You don't call. You don't write. What's a mother to do?
This lament of the neglected mother has become so familiar in the United States that we joke about it. The mother who incessantly kvetches about her children's lack of attention has become an unfortunate cultural stereotype. Yet, what is a parent to do when an adult child recedes into his own life, rarely if ever materializing to check on the wellbeing of those who gave him life in the first place?
As of last month Chinese parents are able to sue their adult children for not paying enough attention to them. On December 21, 2012, China's national legislature amended its policy on the elderly. Adult children are now required by law to visit their aging parents "often" or risk being served with a lawsuit. The word "often" is left open to interpretation.
So how often is often? The question brings to mind a priceless scene from Annie Hall. Woody Allen and Diane Keaton, in the guise of their characters Alvie and Annie, are asked by their therapist, "How often do you have sex?"
"Hardly ever," Alvie responds despondently, "About three times a week."
"Constantly," Annie whines. "About three times a week."
But back to China.
In recent years the incidence of elder abuse and neglect has seen a significant increase in China. The rapidly growing Chinese economy has led to the kind of mobility we have known in the US for decades. Traditional extended family units have been breaking down as children's career paths lead them farther away from home. Affordable alternatives for elder care are scarce.
Making matters more challenging is China's family planning policy that limits most families to having a single child. A rapidly shrinking workforce cannot be counted on to take care of a rapidly growing elderly population.
So what is an adult child to do? Visit your mother, says the law.
Obviously, a law such as this would never fly in the US, a country founded and populated by immigrants, who, throughout our brief history, have left parents behind to embark upon their journey to a better life abroad.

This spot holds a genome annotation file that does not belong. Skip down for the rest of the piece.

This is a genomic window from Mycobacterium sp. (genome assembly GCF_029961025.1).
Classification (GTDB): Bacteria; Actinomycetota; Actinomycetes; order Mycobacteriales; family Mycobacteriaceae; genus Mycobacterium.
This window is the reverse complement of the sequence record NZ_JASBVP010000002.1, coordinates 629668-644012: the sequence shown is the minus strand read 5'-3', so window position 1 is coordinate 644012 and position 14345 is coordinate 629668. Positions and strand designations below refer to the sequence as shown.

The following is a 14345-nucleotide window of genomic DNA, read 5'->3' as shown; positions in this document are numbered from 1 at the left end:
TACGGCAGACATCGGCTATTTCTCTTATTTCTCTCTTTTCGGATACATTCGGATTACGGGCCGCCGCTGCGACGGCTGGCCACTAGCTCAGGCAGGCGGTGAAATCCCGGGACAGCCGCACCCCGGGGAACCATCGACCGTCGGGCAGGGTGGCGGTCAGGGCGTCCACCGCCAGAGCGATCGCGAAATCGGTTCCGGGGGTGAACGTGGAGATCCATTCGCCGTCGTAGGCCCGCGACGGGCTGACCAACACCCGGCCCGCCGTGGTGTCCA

Would I like my children to visit more frequently? Of course, but I understand that they are in the grip of market forces that conspire to make spontaneous visits difficult if not impossible. They do their very best and I am appreciative of their efforts. Plus, as a member in good standing of the sandwich generation, I am painfully aware that by wanting my kids to visit more often I must examine my own spotty record of visiting my mother who lives 300 miles away. It is not fair of me to expect more of my children than I give to my mother who loves me as much as I love them.
I wonder how many Chinese parents will find the guts to sue their children for neglect. At the moment, I can't imagine ever taking legal action against the children I bore and adore. But I am neither ill nor indigent. Frailty and neglect could bring any of us to our knees and then who knows where the will to live could lead us? In China it could lead to the courtroom. It will be interesting to see how it all plays out.
Kelley Hawkins (left) smiles with her grandmother AnnaBelle Bowers, 87, while at lunch in Harrisburg, Pa. Hawkins shares full-time care of Bowers with her sister-in-law LaDonna Martin. Both are nurses with two children each, and move Bowers, who has limited mobility, every two weeks from one home to another.
AnnaBelle Bowers talks to her granddaughter Carley (right), and her friends after they returned from lacrosse practice. "I'm not rich money-wise, but with my family I'm a millionaire," Bowers says.
Natasha Shamone-Gilmore walks to church with her husband, Curtis (left), and her father, Franklin Brunson, 81, in Capitol Heights, Md. She has taken on the daily challenge of caring for her father, who is suffering from mild dementia. Her son Nicholas, 24, also lives in the family home.
Natasha Shamone-Gilmore has opted to place her father in a full-time adult health center during the day while she works for a nonprofit and her husband works for a regional transit system.
Geneva Hunter (left), who runs the secretarial operations for a Washington, D.C., law firm, decided to take a hands-on approach to her mother's care and moved Ida Christian, 89, into her home.
Ida Christian, who suffers from dementia, gets help from her granddaughter, Yolanda Hunter (left), in blowing out the candles on her birthday cake. Yolanda quit her lucrative job to become Ida's full-time caregiver.